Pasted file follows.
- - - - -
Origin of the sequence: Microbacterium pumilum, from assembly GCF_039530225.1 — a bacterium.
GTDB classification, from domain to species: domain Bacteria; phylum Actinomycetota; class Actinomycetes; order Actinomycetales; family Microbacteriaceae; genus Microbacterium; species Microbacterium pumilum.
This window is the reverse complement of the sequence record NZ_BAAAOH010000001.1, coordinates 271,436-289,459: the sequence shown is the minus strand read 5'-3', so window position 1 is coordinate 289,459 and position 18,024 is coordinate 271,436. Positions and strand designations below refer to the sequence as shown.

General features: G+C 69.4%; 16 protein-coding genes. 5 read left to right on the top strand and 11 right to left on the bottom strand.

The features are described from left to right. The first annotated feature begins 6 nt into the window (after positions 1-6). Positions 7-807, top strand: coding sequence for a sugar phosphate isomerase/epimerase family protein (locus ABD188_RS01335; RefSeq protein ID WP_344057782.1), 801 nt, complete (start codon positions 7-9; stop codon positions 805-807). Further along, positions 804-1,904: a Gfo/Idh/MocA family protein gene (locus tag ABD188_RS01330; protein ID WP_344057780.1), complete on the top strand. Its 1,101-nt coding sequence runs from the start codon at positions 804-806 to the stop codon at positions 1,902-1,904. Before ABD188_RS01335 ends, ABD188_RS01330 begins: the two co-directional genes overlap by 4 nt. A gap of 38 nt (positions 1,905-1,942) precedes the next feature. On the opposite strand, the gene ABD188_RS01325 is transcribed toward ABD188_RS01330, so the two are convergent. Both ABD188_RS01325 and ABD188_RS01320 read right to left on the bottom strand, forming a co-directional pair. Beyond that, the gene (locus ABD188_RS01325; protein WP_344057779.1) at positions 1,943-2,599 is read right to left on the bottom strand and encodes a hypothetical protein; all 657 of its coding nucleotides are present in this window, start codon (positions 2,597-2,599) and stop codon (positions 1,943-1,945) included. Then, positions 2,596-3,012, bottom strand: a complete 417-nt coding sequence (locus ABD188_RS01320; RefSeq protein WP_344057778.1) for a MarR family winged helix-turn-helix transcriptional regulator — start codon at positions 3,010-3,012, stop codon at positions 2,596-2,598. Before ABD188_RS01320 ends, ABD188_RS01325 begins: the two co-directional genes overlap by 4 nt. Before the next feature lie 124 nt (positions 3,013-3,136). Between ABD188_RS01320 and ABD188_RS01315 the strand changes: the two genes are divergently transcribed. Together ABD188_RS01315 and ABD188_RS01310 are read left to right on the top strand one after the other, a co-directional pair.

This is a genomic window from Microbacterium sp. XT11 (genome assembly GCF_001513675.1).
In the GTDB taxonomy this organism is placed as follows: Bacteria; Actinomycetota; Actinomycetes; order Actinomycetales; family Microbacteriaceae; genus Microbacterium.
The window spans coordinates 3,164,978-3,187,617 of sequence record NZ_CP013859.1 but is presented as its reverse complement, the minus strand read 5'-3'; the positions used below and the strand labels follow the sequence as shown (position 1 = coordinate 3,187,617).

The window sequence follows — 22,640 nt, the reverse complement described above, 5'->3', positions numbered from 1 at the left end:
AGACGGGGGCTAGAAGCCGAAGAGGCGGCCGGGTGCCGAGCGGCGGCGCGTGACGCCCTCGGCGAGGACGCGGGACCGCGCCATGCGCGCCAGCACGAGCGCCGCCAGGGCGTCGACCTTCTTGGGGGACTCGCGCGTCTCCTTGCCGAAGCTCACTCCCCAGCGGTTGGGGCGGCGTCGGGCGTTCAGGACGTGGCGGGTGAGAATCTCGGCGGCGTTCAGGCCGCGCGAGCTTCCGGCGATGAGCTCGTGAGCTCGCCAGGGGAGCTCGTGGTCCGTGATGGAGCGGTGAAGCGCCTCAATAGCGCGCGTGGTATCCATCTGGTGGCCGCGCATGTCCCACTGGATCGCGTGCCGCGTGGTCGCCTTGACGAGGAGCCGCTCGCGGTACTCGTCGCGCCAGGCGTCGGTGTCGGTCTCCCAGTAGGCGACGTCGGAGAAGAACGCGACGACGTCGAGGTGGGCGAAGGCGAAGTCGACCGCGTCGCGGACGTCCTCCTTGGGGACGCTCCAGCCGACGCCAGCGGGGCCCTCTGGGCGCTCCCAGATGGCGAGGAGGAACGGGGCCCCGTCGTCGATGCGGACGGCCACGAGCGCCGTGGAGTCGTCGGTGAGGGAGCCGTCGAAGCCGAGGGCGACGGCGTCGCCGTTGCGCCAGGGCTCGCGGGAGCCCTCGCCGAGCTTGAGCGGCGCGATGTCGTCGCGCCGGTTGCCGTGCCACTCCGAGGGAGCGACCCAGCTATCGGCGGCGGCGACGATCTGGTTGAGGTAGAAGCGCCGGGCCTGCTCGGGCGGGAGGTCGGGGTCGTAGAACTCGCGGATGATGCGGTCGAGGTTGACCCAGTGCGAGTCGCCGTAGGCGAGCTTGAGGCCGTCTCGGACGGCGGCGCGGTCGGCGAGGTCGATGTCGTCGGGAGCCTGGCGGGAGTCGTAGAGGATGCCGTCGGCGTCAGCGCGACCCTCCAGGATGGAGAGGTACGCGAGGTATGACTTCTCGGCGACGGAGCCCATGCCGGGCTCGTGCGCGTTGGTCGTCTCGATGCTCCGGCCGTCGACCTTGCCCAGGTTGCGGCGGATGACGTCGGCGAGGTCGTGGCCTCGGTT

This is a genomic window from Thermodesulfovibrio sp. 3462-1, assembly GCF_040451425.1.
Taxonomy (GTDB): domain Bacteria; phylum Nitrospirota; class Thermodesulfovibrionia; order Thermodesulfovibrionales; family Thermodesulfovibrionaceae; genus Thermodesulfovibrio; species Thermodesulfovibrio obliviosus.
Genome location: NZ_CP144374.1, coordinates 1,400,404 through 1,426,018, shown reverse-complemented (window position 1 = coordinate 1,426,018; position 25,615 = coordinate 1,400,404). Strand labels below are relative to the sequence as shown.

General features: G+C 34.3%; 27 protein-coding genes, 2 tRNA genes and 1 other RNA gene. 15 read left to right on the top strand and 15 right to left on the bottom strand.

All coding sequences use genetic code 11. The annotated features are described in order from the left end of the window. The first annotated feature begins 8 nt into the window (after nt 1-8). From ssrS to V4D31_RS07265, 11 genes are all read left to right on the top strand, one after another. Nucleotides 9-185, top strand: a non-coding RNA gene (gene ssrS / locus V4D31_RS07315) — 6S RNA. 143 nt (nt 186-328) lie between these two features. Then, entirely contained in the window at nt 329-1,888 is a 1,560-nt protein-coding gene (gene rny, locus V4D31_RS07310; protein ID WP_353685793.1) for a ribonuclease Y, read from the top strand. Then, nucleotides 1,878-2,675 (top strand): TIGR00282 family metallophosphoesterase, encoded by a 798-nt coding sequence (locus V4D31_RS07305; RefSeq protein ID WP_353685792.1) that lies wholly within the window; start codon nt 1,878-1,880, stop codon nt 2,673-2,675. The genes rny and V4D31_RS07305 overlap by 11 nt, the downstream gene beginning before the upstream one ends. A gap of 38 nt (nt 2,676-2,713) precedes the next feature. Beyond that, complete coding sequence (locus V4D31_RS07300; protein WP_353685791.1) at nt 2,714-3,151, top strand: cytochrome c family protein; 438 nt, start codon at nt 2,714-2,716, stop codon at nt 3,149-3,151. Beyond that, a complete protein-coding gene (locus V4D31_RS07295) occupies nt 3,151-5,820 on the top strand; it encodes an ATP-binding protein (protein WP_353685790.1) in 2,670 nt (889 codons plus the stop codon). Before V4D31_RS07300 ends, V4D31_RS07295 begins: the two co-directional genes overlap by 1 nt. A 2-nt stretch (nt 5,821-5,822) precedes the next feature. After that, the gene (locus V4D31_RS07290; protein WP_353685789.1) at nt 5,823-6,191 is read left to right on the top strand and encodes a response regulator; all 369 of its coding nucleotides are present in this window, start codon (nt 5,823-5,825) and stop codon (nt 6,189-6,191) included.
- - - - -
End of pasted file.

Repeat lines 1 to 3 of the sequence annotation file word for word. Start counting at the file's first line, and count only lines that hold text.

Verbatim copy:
Origin of the sequence: Microbacterium pumilum, from assembly GCF_039530225.1 — a bacterium.
GTDB classification, from domain to species: domain Bacteria; phylum Actinomycetota; class Actinomycetes; order Actinomycetales; family Microbacteriaceae; genus Microbacterium; species Microbacterium pumilum.
This window is the reverse complement of the sequence record NZ_BAAAOH010000001.1, coordinates 271,436-289,459: the sequence shown is the minus strand read 5'-3', so window position 1 is coordinate 289,459 and position 18,024 is coordinate 271,436. Positions and strand designations below refer to the sequence as shown.